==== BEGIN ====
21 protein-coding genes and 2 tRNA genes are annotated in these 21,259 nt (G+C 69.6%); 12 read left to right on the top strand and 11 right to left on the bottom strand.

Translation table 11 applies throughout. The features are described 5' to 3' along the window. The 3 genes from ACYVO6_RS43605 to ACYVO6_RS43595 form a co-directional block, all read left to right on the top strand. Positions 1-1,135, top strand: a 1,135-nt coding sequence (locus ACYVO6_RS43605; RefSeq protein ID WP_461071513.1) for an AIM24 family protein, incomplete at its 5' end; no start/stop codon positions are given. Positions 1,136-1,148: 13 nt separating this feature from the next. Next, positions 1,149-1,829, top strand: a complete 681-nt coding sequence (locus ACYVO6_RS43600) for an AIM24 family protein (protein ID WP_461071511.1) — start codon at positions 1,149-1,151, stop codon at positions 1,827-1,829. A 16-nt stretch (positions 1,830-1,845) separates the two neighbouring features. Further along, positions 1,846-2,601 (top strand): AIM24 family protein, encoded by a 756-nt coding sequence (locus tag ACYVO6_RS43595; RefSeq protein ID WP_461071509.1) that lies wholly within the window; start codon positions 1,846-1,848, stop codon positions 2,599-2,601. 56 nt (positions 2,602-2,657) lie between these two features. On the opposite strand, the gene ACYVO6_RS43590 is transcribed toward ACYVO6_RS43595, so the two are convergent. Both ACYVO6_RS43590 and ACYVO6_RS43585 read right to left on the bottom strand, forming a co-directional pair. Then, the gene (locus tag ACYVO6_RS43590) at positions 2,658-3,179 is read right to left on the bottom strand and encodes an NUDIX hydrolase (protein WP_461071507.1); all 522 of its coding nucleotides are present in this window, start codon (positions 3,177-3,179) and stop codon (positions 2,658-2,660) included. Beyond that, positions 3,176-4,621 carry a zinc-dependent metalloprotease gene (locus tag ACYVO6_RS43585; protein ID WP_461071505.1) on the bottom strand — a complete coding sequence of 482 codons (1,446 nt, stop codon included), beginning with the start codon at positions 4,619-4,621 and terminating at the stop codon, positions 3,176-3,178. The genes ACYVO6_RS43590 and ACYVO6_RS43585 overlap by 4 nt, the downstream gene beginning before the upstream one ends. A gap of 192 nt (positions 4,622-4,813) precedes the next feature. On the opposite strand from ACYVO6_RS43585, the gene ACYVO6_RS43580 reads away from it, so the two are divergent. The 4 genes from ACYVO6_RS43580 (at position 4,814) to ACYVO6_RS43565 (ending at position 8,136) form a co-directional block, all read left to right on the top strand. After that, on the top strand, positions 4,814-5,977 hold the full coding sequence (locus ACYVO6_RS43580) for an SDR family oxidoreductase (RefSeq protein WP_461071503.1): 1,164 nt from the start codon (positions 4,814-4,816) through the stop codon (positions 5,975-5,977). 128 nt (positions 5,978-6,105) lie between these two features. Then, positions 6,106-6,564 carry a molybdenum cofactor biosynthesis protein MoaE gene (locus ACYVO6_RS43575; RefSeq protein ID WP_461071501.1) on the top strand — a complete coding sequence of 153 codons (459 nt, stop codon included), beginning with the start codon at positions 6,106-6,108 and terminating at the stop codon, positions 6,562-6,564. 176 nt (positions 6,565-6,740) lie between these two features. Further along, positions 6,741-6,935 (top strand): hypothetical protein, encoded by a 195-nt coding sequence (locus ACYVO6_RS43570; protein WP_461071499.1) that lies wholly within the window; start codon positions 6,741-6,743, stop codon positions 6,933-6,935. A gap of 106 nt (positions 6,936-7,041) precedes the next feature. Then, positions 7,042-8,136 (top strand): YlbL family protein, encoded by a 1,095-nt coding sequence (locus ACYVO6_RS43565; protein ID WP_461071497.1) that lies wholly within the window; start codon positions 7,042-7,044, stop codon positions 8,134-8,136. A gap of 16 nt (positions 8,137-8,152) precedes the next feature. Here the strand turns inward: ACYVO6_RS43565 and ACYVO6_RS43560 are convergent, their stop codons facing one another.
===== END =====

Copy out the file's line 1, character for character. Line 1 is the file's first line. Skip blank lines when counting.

21 protein-coding genes and 2 tRNA genes are annotated in these 21,259 nt (G+C 69.6%); 12 read left to right on the top strand and 11 right to left on the bottom strand.